New British Prime Minister Theresa May announced six members of her Cabinet Wednesday.

Amid a sweeping crackdown on dissent in Egypt, security forces have forcibly disappeared hundreds of people since the beginning of 2015, according to a new report from Amnesty International.

It's an "unprecedented spike," the group says, with an average of three or four people disappeared every day.

The Republican Party, as it prepares for its convention next week has checked off item No. 1 on its housekeeping list — drafting a party platform. The document reflects the conservative views of its authors, many of whom are party activists. So don't look for any concessions to changing views among the broader public on key social issues.

Many public figures who took to Twitter and Facebook following the murder of five police officers in Dallas have faced public blowback and, in some cases, found their employers less than forgiving about inflammatory and sometimes hateful online comments.

As Venezuela unravels — with shortages of food and medicine, as well as runaway inflation — President Nicolas Maduro is increasingly unpopular. But he's still holding onto power.

"The truth in Venezuela is there is real hunger. We are hungry," says a man who has invited me into his house in the northwestern city of Maracaibo, but doesn't want his name used for fear of reprisals by the government.

The wiry man paces angrily as he speaks. It wasn't always this way, he says, showing how loose his pants are now.

Ask a typical teenage girl about the latest slang and girl crushes and you might get answers like "spilling the tea" and Taylor Swift. But at the Girl Up Leadership Summit in Washington, D.C., the answers were "intersectional feminism" — the idea that there's no one-size-fits-all definition of feminism — and U.N. climate chief Christiana Figueres.

Copyright 2016 NPR. To see more, visit http://www.npr.org/.

Copyright 2016 NPR. To see more, visit http://www.npr.org/.

Copyright 2016 NPR. To see more, visit http://www.npr.org/.

Copyright 2016 NPR. To see more, visit http://www.npr.org/.

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The Drums Of War, Poolside Edition

Aug 29, 2013
Originally published on August 29, 2013 2:11 pm

NPR's Larry Abramson is traveling with Defense Secretary Chuck Hagel, who is in Brunei's capital, Bandar Seri Begawan, for a meeting of the Association of Southeast Asian Nations Plus, or ASEAN Plus. Larry sent us this dispatch:

You cannot hear the drums of war here in Brunei, but you can hear the surf from the Brunei coast, or the sounds of splashing from the humongous pools here at the Empire Hotel and Country Club.

Did you know it takes 12,285,000 liters of water to fill up the pools? It says so right here in my Passport to the Empire, a guidebook to this very showy marble palace that is hosting the man who will help direct an attack on Syria, if and when it happens. It is a strange setting, a marble-lined showcase for this very oil-rich sultanate and its ruler, the supremely untweetable Sultan Haji Hassanal Bolkiah Mu'izzaddin Waddaulah ibni Al-Marhum Sultan Haji Omar Ali Saifuddien Sa'adul Khairi Waddien.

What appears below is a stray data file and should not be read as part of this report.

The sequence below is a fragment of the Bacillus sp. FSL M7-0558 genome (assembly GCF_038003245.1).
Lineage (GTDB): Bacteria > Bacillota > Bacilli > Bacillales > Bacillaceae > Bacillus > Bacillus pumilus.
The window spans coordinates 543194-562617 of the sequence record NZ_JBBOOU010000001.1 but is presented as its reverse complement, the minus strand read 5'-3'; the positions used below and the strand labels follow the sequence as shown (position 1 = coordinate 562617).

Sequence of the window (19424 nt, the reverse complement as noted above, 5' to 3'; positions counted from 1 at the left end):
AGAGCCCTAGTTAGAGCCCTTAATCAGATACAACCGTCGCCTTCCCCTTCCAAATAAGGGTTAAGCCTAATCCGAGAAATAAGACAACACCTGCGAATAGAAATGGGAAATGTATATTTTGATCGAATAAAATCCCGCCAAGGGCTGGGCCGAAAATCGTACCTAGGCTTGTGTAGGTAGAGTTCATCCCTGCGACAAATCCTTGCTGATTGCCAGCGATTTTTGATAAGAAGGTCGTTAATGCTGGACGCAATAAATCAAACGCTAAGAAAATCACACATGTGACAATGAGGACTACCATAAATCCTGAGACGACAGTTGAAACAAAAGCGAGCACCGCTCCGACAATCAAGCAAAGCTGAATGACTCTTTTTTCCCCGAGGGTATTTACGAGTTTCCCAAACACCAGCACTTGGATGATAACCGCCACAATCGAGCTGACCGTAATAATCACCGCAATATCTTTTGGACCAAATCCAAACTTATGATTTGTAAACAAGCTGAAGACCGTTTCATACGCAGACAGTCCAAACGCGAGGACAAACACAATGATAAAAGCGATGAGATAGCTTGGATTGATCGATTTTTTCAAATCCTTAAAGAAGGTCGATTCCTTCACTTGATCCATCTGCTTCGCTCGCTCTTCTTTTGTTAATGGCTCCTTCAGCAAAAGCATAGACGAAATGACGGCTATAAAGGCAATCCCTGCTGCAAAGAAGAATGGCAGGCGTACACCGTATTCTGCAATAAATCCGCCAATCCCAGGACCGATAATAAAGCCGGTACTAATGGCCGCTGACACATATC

This meeting will not address Syria, which is thousands of miles away. But the Middle East crisis has hijacked the headlines, making it difficult for the Pentagon to get out its message: that the U.S. is committed to its "rebalance" toward the Asia-Pacific, despite budget difficulties and the fact that old conflicts keep demanding U.S. attention.

The Japanese defense minister tells Hagel he appreciates U.S. attendance here despite the news from Syria. This occurs during the many "bilats" the Pentagon holds. A "bilat" is a half-hour or so conclave in a gilded room. A "pull-aside" is shorter. (Two "pull-asides" equal one "bilat," in case you're converting.) But the slow process of diplomacy cannot compete with the anticipation of military conflict.

The military emphasizes that it spends more time avoiding war than preparing for it, and meetings such as this one are supposed to be a good example.

The U.S. is helping ASEAN develop a "code of conduct" to help avert even small misunderstandings — such as collisions of ships at sea — that could lead to larger conflagrations. But of course, the Pentagon is also here to announce military sales, such as a plan announced this week to deliver Apache helicopters to Indonesia, or to offer the training that local governments eagerly seek for their nascent military forces.

With great power comes great responsibility. Small countries with rising economies feel they need to back their wealth with the threat of force if they are to hold onto their gains. But once they acquire the toys of war, they may also feel the pressure to use them, something the U.S. military is feeling once again.

Copyright 2013 NPR. To see more, visit http://www.npr.org/.